The geographical range structure of the holly leaf-miner. IV. Effects of variation in host-plant quality
Article first published online: 18 AUG 2004
Journal of Animal Ecology
Volume 73, Issue 5, pages 911–924, September 2004
How to Cite
GASTON, K. J., GENNEY, D. R., THURLOW, M. and HARTLEY, S. E. (2004), The geographical range structure of the holly leaf-miner. IV. Effects of variation in host-plant quality. Journal of Animal Ecology, 73: 911–924. doi: 10.1111/j.0021-8790.2004.00866.x
- Issue published online: 18 AUG 2004
- Article first published online: 18 AUG 2004
- Received 1 October 2003; accepted 9 February 2004
- bottom-up factors;
- geographical range;
- host-plant quality;
- spatial structure;
- top-down factors
- 1Spatial variation and covariation in host-plant quality, herbivore abundance and herbivore mortality were examined across the natural geographical range in Europe of holly Ilex aquifolium and the host-specific holly leaf-miner Phytomyza ilicis.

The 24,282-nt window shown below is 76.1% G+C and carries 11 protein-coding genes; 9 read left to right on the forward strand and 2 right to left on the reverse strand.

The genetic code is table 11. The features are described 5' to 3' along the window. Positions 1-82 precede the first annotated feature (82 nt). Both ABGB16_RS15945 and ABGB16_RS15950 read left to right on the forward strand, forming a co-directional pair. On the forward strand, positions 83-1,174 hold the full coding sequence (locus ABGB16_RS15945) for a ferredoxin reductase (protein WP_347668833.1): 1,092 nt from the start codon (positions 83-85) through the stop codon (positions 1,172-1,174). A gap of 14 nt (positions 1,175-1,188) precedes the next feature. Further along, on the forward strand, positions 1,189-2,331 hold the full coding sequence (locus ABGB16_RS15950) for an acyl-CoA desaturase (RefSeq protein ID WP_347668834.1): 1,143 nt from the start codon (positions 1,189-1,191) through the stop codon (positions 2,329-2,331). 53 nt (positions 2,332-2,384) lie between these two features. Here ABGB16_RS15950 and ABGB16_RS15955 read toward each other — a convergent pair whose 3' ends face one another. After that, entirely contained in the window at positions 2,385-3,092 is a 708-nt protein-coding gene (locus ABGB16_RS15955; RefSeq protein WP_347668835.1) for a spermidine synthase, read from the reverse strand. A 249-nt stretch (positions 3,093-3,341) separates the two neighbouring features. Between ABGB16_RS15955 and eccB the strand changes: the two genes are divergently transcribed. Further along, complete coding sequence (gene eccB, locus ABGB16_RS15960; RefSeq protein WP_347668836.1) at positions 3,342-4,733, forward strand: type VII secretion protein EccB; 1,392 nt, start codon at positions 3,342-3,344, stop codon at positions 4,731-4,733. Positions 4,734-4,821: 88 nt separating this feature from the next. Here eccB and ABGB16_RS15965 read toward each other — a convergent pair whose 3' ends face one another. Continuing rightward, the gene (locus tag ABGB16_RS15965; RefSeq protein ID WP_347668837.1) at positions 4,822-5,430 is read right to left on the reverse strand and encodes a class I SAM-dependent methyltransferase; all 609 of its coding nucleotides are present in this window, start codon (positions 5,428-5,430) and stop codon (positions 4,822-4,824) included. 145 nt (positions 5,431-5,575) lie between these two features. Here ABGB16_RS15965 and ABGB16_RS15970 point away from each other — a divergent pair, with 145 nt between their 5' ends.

- 2Although measures of host-plant quality showed substantial between-site variation, no simple spatial pattern in any of the measures (only phosphorus content and leaf mass showed correlations with latitude, longitude or altitude) was detected, and few correlations with tree or local site characteristics.
- 3In contrast, measures of the abundance of the leaf-miner exhibited marked spatial patterns, resulting in a lack of simple covariance between leaf-miner abundance and host-plant quality.
- 4Different apparent mortalities of the leaf-miner exhibited varied spatial patterns in their intensity, but no evidence of range-wide density dependence, again resulting in few patterns of covariance between intensity of mortality and measures of host-plant quality.
- 5The population dynamics of the holly leaf-miner across its geographical range are complex. At any site, the mortality that a population experiences is the sum of largely independent yet spatially structured components, against a background of varying host-plant quality. Despite lacking any marked spatial structure, host-plant quality may have important local effects. These are difficult to detect regionally, and thus may principally contribute noise to regional patterns of levels of oviposition, abundance and mortality.